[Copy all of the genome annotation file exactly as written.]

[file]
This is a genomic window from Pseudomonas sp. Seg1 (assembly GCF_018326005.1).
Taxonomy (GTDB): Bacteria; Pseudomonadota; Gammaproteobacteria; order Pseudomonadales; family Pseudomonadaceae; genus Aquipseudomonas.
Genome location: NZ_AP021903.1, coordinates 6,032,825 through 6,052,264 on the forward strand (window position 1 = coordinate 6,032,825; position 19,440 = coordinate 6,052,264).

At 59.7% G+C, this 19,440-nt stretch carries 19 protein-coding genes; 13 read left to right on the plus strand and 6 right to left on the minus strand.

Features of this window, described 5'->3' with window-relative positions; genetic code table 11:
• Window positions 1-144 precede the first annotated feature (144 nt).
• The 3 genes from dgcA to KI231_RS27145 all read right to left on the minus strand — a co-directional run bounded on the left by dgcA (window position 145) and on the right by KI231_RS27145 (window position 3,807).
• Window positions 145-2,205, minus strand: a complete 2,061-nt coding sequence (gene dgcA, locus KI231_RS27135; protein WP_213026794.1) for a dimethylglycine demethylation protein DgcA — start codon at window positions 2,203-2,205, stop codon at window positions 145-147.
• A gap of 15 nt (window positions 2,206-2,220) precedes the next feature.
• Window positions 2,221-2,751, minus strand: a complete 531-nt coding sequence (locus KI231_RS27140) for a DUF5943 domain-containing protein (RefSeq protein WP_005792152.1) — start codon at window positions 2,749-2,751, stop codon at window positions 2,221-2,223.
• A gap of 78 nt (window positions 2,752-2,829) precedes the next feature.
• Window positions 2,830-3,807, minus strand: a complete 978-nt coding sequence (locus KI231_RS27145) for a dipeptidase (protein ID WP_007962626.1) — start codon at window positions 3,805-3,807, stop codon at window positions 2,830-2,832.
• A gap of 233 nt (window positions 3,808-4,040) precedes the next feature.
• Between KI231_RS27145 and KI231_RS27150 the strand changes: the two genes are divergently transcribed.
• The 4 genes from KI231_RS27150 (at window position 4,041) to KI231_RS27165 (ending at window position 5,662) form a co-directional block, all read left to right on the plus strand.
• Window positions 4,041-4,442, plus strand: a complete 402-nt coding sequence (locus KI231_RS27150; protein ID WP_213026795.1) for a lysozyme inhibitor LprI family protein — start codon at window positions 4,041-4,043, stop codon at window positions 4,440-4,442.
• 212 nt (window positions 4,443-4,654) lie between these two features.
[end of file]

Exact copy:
This is a genomic window from Pseudomonas sp. Seg1 (assembly GCF_018326005.1).
Taxonomy (GTDB): Bacteria; Pseudomonadota; Gammaproteobacteria; order Pseudomonadales; family Pseudomonadaceae; genus Aquipseudomonas.
Genome location: NZ_AP021903.1, coordinates 6,032,825 through 6,052,264 on the forward strand (window position 1 = coordinate 6,032,825; position 19,440 = coordinate 6,052,264).

At 59.7% G+C, this 19,440-nt stretch carries 19 protein-coding genes; 13 read left to right on the plus strand and 6 right to left on the minus strand.

Features of this window, described 5'->3' with window-relative positions; genetic code table 11:
• Window positions 1-144 precede the first annotated feature (144 nt).
• The 3 genes from dgcA to KI231_RS27145 all read right to left on the minus strand — a co-directional run bounded on the left by dgcA (window position 145) and on the right by KI231_RS27145 (window position 3,807).
• Window positions 145-2,205, minus strand: a complete 2,061-nt coding sequence (gene dgcA, locus KI231_RS27135; protein WP_213026794.1) for a dimethylglycine demethylation protein DgcA — start codon at window positions 2,203-2,205, stop codon at window positions 145-147.
• A gap of 15 nt (window positions 2,206-2,220) precedes the next feature.
• Window positions 2,221-2,751, minus strand: a complete 531-nt coding sequence (locus KI231_RS27140) for a DUF5943 domain-containing protein (RefSeq protein WP_005792152.1) — start codon at window positions 2,749-2,751, stop codon at window positions 2,221-2,223.
• A gap of 78 nt (window positions 2,752-2,829) precedes the next feature.
• Window positions 2,830-3,807, minus strand: a complete 978-nt coding sequence (locus KI231_RS27145) for a dipeptidase (protein ID WP_007962626.1) — start codon at window positions 3,805-3,807, stop codon at window positions 2,830-2,832.
• A gap of 233 nt (window positions 3,808-4,040) precedes the next feature.
• Between KI231_RS27145 and KI231_RS27150 the strand changes: the two genes are divergently transcribed.
• The 4 genes from KI231_RS27150 (at window position 4,041) to KI231_RS27165 (ending at window position 5,662) form a co-directional block, all read left to right on the plus strand.
• Window positions 4,041-4,442, plus strand: a complete 402-nt coding sequence (locus KI231_RS27150; protein ID WP_213026795.1) for a lysozyme inhibitor LprI family protein — start codon at window positions 4,041-4,043, stop codon at window positions 4,440-4,442.
• 212 nt (window positions 4,443-4,654) lie between these two features.